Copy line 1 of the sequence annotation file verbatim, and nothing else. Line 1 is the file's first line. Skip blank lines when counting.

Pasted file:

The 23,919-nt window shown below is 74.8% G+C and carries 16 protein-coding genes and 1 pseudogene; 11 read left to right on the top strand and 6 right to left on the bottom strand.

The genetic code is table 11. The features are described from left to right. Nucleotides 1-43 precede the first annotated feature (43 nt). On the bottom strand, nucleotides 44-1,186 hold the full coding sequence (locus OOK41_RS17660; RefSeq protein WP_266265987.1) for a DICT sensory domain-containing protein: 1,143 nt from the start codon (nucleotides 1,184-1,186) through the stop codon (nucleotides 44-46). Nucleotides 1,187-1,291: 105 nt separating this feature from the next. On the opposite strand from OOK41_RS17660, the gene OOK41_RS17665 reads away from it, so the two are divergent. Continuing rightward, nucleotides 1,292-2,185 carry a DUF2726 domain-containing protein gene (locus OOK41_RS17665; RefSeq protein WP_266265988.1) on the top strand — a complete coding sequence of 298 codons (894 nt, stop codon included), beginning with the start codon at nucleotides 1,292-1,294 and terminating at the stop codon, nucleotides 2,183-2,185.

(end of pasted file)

The 23,919-nt window shown below is 74.8% G+C and carries 16 protein-coding genes and 1 pseudogene; 11 read left to right on the top strand and 6 right to left on the bottom strand.